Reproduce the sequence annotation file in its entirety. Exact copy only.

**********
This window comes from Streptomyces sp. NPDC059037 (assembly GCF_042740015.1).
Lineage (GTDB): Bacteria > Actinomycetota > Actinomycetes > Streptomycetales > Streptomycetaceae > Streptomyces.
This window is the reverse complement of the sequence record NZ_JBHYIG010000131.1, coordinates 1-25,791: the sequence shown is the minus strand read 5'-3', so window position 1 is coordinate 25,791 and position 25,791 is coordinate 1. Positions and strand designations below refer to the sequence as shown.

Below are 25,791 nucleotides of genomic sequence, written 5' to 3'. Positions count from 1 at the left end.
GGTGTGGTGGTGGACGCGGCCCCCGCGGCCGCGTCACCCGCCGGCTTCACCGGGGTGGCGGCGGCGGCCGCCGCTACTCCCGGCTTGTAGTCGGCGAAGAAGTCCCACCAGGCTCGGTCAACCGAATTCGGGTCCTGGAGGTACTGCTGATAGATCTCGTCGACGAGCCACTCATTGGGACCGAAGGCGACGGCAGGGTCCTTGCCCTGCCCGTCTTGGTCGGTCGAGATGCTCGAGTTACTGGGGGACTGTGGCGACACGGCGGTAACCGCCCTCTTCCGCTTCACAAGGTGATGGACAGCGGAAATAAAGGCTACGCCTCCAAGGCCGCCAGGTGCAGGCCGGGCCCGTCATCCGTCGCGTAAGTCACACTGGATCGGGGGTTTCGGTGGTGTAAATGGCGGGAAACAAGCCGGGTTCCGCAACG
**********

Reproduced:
This window comes from Streptomyces sp. NPDC059037 (assembly GCF_042740015.1).
Lineage (GTDB): Bacteria > Actinomycetota > Actinomycetes > Streptomycetales > Streptomycetaceae > Streptomyces.
This window is the reverse complement of the sequence record NZ_JBHYIG010000131.1, coordinates 1-25,791: the sequence shown is the minus strand read 5'-3', so window position 1 is coordinate 25,791 and position 25,791 is coordinate 1. Positions and strand designations below refer to the sequence as shown.

Below are 25,791 nucleotides of genomic sequence, written 5' to 3'. Positions count from 1 at the left end.
GGTGTGGTGGTGGACGCGGCCCCCGCGGCCGCGTCACCCGCCGGCTTCACCGGGGTGGCGGCGGCGGCCGCCGCTACTCCCGGCTTGTAGTCGGCGAAGAAGTCCCACCAGGCTCGGTCAACCGAATTCGGGTCCTGGAGGTACTGCTGATAGATCTCGTCGACGAGCCACTCATTGGGACCGAAGGCGACGGCAGGGTCCTTGCCCTGCCCGTCTTGGTCGGTCGAGATGCTCGAGTTACTGGGGGACTGTGGCGACACGGCGGTAACCGCCCTCTTCCGCTTCACAAGGTGATGGACAGCGGAAATAAAGGCTACGCCTCCAAGGCCGCCAGGTGCAGGCCGGGCCCGTCATCCGTCGCGTAAGTCACACTGGATCGGGGGTTTCGGTGGTGTAAATGGCGGGAAACAAGCCGGGTTCCGCAACG